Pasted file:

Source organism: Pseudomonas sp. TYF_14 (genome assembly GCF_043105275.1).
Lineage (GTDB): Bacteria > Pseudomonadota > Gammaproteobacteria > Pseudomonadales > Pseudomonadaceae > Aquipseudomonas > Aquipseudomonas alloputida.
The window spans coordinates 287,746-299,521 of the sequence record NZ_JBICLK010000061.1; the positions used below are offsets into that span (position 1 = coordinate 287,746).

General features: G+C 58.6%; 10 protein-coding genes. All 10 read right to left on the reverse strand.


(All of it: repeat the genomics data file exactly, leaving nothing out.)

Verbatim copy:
Source organism: Pseudomonas sp. TYF_14 (genome assembly GCF_043105275.1).
Lineage (GTDB): Bacteria > Pseudomonadota > Gammaproteobacteria > Pseudomonadales > Pseudomonadaceae > Aquipseudomonas > Aquipseudomonas alloputida.
The window spans coordinates 287,746-299,521 of the sequence record NZ_JBICLK010000061.1; the positions used below are offsets into that span (position 1 = coordinate 287,746).

General features: G+C 58.6%; 10 protein-coding genes. All 10 read right to left on the reverse strand.